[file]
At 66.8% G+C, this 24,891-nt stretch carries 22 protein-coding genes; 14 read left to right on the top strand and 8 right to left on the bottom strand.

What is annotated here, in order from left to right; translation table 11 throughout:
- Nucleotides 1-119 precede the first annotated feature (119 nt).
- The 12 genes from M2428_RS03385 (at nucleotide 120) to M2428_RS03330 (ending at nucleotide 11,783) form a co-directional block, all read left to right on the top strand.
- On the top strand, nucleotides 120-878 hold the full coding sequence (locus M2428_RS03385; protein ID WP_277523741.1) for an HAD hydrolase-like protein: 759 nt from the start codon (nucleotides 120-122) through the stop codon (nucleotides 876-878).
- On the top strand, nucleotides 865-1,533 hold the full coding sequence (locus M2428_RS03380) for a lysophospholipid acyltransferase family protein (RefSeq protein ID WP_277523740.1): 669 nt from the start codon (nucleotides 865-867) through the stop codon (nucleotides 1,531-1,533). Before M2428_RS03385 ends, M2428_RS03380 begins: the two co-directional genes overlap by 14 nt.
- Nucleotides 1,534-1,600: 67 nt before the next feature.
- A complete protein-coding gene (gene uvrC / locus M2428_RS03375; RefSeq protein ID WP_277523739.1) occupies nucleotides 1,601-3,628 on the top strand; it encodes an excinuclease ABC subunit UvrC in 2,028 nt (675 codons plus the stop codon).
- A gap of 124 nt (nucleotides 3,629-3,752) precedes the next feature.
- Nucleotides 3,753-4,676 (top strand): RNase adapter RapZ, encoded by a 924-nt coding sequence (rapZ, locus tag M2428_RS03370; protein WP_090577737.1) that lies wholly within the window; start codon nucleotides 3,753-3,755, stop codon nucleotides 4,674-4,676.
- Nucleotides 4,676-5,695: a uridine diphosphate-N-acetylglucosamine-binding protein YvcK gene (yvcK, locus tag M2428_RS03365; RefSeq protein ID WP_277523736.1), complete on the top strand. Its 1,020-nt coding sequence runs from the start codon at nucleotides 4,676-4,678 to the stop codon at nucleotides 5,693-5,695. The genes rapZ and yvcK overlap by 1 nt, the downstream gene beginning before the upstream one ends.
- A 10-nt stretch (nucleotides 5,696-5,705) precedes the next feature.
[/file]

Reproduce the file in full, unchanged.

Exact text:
At 66.8% G+C, this 24,891-nt stretch carries 22 protein-coding genes; 14 read left to right on the top strand and 8 right to left on the bottom strand.

What is annotated here, in order from left to right; translation table 11 throughout:
- Nucleotides 1-119 precede the first annotated feature (119 nt).
- The 12 genes from M2428_RS03385 (at nucleotide 120) to M2428_RS03330 (ending at nucleotide 11,783) form a co-directional block, all read left to right on the top strand.
- On the top strand, nucleotides 120-878 hold the full coding sequence (locus M2428_RS03385; protein ID WP_277523741.1) for an HAD hydrolase-like protein: 759 nt from the start codon (nucleotides 120-122) through the stop codon (nucleotides 876-878).
- On the top strand, nucleotides 865-1,533 hold the full coding sequence (locus M2428_RS03380) for a lysophospholipid acyltransferase family protein (RefSeq protein ID WP_277523740.1): 669 nt from the start codon (nucleotides 865-867) through the stop codon (nucleotides 1,531-1,533). Before M2428_RS03385 ends, M2428_RS03380 begins: the two co-directional genes overlap by 14 nt.
- Nucleotides 1,534-1,600: 67 nt before the next feature.
- A complete protein-coding gene (gene uvrC / locus M2428_RS03375; RefSeq protein ID WP_277523739.1) occupies nucleotides 1,601-3,628 on the top strand; it encodes an excinuclease ABC subunit UvrC in 2,028 nt (675 codons plus the stop codon).
- A gap of 124 nt (nucleotides 3,629-3,752) precedes the next feature.
- Nucleotides 3,753-4,676 (top strand): RNase adapter RapZ, encoded by a 924-nt coding sequence (rapZ, locus tag M2428_RS03370; protein WP_090577737.1) that lies wholly within the window; start codon nucleotides 3,753-3,755, stop codon nucleotides 4,674-4,676.
- Nucleotides 4,676-5,695: a uridine diphosphate-N-acetylglucosamine-binding protein YvcK gene (yvcK, locus tag M2428_RS03365; RefSeq protein ID WP_277523736.1), complete on the top strand. Its 1,020-nt coding sequence runs from the start codon at nucleotides 4,676-4,678 to the stop codon at nucleotides 5,693-5,695. The genes rapZ and yvcK overlap by 1 nt, the downstream gene beginning before the upstream one ends.
- A 10-nt stretch (nucleotides 5,696-5,705) precedes the next feature.